Photo: David Vigliotti
Photo: David Vigliotti

The course fee of $390.00 includes over five hours of video content and a copy of the curriculum guide Being with Babies and Toddlers. During the promotional period until January 1st, participants will receive the course at the promotional offering of $200.00 which will include the guide and live webinar support.

BEVERLY KOVACH MMPSchool Founder AMS 0-3 Teacher Trainer RIE Associate Pikler Trainer, USA Author
BEVERLY KOVACH
MMPSchool Founder
AMS 0-3 Teacher Trainer
RIE Associate
Pikler Trainer, USA
Author

About Beverly Kovach, MN
Beverly Kovach is a renowned Infant/Toddler Specialists and founder of Little Learners Lodge. Ms. Kovach mentored directly with Magda Gerber and is one of only two North American pedagogues certified by Anna Tardos to train in the Pikler® Model of education for young children. Beverly is published in the field and has authored two books on the topic of infant/todder curriculum. She is a keynote speaker, Trainer of Trainers facilitator, and is certified to train in Montessori (MACTE 0-3), Pikler® and Resources for Infant Educarers (RIE®). She currently serves as President and Founder of Waverly Place providing childcare training and consultation services. Contact: theCHILDcentered@gmail.com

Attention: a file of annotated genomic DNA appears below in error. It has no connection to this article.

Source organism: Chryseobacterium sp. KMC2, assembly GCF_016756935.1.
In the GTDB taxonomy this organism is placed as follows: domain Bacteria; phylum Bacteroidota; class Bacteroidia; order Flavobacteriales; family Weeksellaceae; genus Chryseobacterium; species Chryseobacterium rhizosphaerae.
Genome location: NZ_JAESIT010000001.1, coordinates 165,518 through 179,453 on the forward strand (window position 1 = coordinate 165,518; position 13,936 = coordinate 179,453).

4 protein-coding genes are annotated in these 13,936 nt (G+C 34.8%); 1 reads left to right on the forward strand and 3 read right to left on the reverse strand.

Infant Play

About Little Learners Lodge
Little Learners Lodge provides childcare services for children ages infancy through Kindergarten on a year ‘round daily basis. The center serves as a demonstration site for Beverly Kovach and resource center for educators and parents. Little Learners Lodge provides the video demonstration and bonus features for the video course, Being with Babies and Toddlers.

For more information please contact
Nicole Vigliotti, Executive Director
Little Learners Lodge
208 Church Street
Mount Pleasant, SC 29464
http://www.mmpschool.com
theRIEway@gmail.com